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Hardware Look for pulls, knobs, fasteners and latches to fit your cabinets. Keep hardware in mind when choosing sink faucets. Can’t afford new cabinets? New hardware is an instant facelift.


choose ... Lighting Kitchens require a blend of general, task and accent lighting. Pendants, chandeliers, flushmounted, under-cabinet and recessed lighting brighten a home’s busiest work space.

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10 easy kitchen fixes A kitchen remodel not in the budget? If replacing cabinets or appliances — or a complete kitchen remodel — is several years down the road, you can update an outdated kitchen with a few changes without breaking the bank. 1. Paint. Who doesn’t know that paint is one of the easiest and fastest ways to update a kitchen? Paint your walls a fresh new color or paint cabinets in a matte or glossy finish. Dark colors are trendy now, but crisp, clean white can be a new lease on life, too. Contrast cabinets with walls. Chalkboard paint can transform an upper cabinet into a fun message center. Paint the kitchen table, island or work station a different color . 2. Install new hardware on cabinets. 3. Reface cabinets with new cabinet doors instead of buying all new cabinets. Or chose a DIY product like Rustoleum’s Cabinet Transformations, a coating system that can change the look of worn cabinets. 4. Change out the sink and/or faucet. You’ll find plenty of options that can be DIY- or professionally installed. 5. Appliance Art (applianceart.com) lets you transform refrigerators and dishwashers using large magnets. Design panels include stainless steel, wood, landscapes, florals, animals, quotes, humor, paintings and more. 6. New backsplash. Aspect tiles are lightweight metal tiles that peel and stick to the wall, available in several finishes. SimpleMat is another product that (thesimplemat. com) makes it easy to get a tile backsplash right because it bonds instantly with no waiting between setting and grouting. 7. Install a dimmer switch to control lighting and install under-cabinet lighting pucks or rope lighting. 8. Update window coverings. 9. Countertop overlays are available, allowing you to install a new countertop over an existing one. 10. De-clutter your countertops.

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walls of wonder

Designer makes wallpaper versatile, fashionable and fun Text | Melody Parker Images | Courtesy

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allpaper falls in and out of fashion, but it’s back in a big way now. “It’s about creating a different mood or feeling. It’s a way to get a room out of the doldrums. You can create an environment. It’s a simple design tool that can visually transport you to so many different places. The beauty of wallpaper is that there is so much that is realistically priced,” says interior John Loecke. Loecke (pronounced Lucky), is originally from Davenport and now lives and headquarters his design firm in a Brooklyn, N.Y., brownstone. His work has been featured in numerous shelter magazines, including House Beautiful, Better Homes and Gardens, Domino and Renovation Style, and on HGTV’s “Small Space, Big Style.” House Beautiful named him one of their top 25 young designers in 2004, and he’s authored several books. The designer is also a huge, really HUGE, fan of wallpaper. With his partner Jason Oliver Nixon, Loecke has made his brownstone into a design laboratory, where he experiments >> cv-hg.com WINTER 2011 41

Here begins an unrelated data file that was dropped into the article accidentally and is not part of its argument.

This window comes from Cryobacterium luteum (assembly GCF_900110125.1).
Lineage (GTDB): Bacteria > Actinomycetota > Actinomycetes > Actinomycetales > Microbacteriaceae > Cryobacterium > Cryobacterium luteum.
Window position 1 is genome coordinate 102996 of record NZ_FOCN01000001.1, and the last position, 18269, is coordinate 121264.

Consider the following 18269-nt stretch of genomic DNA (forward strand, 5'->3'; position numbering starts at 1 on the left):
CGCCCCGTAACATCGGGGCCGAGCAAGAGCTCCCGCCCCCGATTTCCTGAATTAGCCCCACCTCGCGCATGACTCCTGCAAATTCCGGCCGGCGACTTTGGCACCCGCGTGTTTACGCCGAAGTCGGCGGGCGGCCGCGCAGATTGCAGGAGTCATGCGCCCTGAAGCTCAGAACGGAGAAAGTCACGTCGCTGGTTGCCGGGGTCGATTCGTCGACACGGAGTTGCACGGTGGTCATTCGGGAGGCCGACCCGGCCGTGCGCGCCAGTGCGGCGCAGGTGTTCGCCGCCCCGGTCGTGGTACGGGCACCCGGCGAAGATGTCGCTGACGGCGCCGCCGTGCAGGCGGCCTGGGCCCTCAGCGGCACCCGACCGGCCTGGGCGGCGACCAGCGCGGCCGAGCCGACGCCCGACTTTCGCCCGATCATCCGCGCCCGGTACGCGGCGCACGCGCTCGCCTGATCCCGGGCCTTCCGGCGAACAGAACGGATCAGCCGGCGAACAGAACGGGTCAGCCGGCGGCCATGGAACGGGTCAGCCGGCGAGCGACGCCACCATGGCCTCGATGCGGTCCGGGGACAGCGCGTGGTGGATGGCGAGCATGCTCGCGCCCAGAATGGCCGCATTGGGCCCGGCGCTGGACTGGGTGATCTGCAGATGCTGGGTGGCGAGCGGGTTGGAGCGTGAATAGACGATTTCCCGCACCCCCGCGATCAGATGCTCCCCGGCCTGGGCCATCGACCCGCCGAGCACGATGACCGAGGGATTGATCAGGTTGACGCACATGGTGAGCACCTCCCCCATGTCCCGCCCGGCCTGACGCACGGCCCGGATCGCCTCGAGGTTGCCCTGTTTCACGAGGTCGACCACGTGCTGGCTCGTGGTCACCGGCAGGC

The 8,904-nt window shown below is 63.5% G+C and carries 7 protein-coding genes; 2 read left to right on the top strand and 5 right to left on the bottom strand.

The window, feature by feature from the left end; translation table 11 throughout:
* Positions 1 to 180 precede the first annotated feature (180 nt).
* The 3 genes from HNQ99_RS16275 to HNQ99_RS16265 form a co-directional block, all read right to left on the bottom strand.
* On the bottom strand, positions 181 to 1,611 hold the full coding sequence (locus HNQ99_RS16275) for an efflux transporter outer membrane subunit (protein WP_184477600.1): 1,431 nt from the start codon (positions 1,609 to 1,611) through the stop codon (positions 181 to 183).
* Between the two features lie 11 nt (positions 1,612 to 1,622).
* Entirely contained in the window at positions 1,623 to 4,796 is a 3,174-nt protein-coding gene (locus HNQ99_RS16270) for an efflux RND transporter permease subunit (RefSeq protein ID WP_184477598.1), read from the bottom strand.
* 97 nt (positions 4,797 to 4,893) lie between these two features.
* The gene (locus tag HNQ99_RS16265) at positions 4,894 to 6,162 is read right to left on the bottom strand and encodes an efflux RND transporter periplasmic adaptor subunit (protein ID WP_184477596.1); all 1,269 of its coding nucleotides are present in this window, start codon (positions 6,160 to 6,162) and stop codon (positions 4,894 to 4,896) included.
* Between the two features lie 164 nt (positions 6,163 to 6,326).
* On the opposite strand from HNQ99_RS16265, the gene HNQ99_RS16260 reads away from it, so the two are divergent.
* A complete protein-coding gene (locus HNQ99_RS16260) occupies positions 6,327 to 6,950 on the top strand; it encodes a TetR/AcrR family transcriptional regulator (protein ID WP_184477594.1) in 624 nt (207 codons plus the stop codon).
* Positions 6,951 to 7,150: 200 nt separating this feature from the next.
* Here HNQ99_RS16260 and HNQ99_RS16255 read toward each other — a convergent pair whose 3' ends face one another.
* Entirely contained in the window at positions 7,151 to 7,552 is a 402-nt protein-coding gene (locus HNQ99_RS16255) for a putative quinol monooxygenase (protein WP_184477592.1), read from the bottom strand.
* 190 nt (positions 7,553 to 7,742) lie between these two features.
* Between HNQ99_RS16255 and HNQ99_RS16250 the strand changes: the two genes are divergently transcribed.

hot colors in wallpapers Purple — all shades reign supreme Pink paired with masculine colors — brown, taupe, navy Blues in the extremes, from mist to navy Greens, especially avocado, olive and pistachio Dark gray — graphite, stone and dark slate Champagne gold Crisp white with a touch of shine or sparkle

Previous page: From top left, York Wallcoverings in a fern leaf motif; Thibault’s “Argentina Damask”; and Philip Jeffries’ “Rivets” wallpaper. This page, a dog-themed wallpaper is sweet but not kitschy. Opposite, a repetitive pattern in soft neutral from York Wallcoverings creates an expansive feeling.

Tackling wallpaper myths Myth 1: Wallpaper is not a good choice for kitchens and baths. The truth: Kitchens are in fact an ideal place to decorate with wallcoverings. They look great and the protective coating on most wallpapers make them washable, many even scrubbable, so maintenance is a snap. Because today’s wallpapers can mimic any surface— tile, stone, metal— and are designed to coordinate with cabinetry and appliances— they’re an affordable way to update a kitchen. Wallpaper is the best way to spruce up guest bathrooms where there’s no shower, and even in bathrooms with a tub or shower, most wallpapers work well. Just use the proper adhesive recommended in the manufacturer’s instructions to ensure it stays put. Myth 2: Wallpaper is a hassle to hang and remove. The truth: Today’s high performance, easy-hang wallpaper (many known as nonwovens) are easy to hang and remove — a great option to ordinary paint. Installation is 42